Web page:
Shondricka stands among the Red
Mangrove Prop Roots along the Sierpe River. (TREC 99)
Becky was in pretty deep as
she explored the mangroves along the Sierpe River. (TREC 99)
Eve, Tom, Eric and Sarah Hard at Work
in the dense mangrove forest.
These gastropods (periwinkles) cluster
just above the high tide mark on a mangrove buttress.(TREC 98)
Some mangroves generate unusual fruits maximized for survival in a harsh
environment. Here is a Pellicera rhizophorae Fruit1,
Fruit2, and a Seedling
(the little guy!) trying to get established. The red mangrove Fruit
gets a "head start" while still attached to the parent plant.
Our boat snaked through the mangrove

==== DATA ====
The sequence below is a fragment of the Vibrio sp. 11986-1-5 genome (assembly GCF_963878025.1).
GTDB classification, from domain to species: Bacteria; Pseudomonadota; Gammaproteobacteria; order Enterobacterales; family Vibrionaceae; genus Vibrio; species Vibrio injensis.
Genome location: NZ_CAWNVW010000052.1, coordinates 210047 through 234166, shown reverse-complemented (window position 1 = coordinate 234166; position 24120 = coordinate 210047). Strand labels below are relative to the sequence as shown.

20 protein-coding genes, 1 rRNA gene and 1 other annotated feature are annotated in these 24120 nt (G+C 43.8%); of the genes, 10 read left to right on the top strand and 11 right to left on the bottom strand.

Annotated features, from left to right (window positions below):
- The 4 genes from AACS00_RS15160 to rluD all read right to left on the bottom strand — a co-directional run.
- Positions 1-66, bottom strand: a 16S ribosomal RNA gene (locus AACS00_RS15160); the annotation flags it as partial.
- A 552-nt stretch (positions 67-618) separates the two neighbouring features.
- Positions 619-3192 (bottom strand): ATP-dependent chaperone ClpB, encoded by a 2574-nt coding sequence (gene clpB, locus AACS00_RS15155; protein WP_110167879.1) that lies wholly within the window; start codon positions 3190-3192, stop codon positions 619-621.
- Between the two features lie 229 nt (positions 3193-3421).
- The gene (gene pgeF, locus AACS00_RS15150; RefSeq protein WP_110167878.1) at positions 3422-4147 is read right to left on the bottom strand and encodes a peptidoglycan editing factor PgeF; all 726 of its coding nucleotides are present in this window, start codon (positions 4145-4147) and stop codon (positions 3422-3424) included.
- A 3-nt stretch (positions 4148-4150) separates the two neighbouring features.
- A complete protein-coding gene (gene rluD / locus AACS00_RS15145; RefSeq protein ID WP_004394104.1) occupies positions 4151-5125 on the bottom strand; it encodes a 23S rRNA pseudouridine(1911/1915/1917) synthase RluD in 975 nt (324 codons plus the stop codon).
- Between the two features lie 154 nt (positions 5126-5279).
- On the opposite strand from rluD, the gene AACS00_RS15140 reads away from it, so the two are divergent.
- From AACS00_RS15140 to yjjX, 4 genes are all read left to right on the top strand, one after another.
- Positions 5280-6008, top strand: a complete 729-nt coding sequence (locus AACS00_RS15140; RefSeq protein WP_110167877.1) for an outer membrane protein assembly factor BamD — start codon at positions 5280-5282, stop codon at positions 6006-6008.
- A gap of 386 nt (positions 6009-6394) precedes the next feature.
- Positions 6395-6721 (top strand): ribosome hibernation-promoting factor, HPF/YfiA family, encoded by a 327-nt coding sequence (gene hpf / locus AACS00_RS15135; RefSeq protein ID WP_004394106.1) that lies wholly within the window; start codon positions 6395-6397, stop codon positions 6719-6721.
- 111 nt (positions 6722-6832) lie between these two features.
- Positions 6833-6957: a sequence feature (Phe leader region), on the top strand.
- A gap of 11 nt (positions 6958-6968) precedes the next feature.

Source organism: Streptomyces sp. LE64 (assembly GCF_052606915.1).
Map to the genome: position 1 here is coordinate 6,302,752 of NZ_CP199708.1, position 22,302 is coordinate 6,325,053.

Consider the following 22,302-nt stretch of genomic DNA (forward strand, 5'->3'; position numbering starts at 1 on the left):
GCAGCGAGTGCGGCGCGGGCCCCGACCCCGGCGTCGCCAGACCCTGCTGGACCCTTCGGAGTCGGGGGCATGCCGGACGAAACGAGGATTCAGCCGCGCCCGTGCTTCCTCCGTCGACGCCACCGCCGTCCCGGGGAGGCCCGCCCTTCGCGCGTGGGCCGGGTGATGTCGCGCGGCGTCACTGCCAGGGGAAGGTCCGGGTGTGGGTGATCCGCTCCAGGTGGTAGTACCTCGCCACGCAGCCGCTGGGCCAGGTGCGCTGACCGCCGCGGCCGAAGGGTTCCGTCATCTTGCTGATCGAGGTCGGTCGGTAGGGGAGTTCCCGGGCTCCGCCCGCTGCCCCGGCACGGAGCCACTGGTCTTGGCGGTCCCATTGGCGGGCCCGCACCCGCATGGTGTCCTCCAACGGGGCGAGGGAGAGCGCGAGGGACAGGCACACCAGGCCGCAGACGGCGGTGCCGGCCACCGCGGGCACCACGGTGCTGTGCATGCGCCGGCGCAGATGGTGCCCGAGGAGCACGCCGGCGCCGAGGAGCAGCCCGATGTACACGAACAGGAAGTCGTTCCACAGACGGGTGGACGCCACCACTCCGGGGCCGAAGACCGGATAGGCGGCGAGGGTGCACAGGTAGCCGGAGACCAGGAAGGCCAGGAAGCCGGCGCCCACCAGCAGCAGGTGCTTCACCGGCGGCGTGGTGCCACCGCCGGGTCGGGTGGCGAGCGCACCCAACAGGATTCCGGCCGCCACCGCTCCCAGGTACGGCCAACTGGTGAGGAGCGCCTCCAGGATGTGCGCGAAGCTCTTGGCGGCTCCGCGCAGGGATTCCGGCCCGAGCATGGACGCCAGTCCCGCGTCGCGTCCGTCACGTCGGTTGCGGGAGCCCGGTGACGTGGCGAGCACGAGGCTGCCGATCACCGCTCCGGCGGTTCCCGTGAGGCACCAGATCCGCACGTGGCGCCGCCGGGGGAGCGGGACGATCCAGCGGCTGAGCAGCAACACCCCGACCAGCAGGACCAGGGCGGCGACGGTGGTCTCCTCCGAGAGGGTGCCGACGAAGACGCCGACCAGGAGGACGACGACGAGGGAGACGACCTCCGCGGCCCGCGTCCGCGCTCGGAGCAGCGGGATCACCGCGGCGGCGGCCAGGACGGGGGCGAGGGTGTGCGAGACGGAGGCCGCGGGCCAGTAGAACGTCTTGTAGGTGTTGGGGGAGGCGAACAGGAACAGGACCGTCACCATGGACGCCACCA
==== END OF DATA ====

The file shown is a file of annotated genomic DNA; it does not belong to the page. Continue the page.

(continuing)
channels along the Sierpe River. (TREC 98)
At High Tide, the mangrove buttresses
are quickly covered with water. Tidal range was over 1 meter. The High
and Low Tide Mangrove Habitats are as different as night & day.(TREC'97)
At Low Tide, a March into the
Mangroves can be Challenging. It's hot & the mud is deep! (TME 96)
More Mangroves (Some reach heights
of 15 m, Sierpe River near the Pacific Ocean) Another
Sharper Picture (106 K)
Students busy at work in the Red Mangrove
Root Matrix at low tide on the Sierpe River.
Students wade through the mangroves
looking for organisms. (TREC 98)
A Low Tide Perspective of the
mangroves along the Sierpe River. One Instructor standing near the base of
at low tide. Pellicera rhizophorae Our Studies Extended
Into and Beyond the Upper Intertidal Zone ('97)
These gals became known as the "Mangrove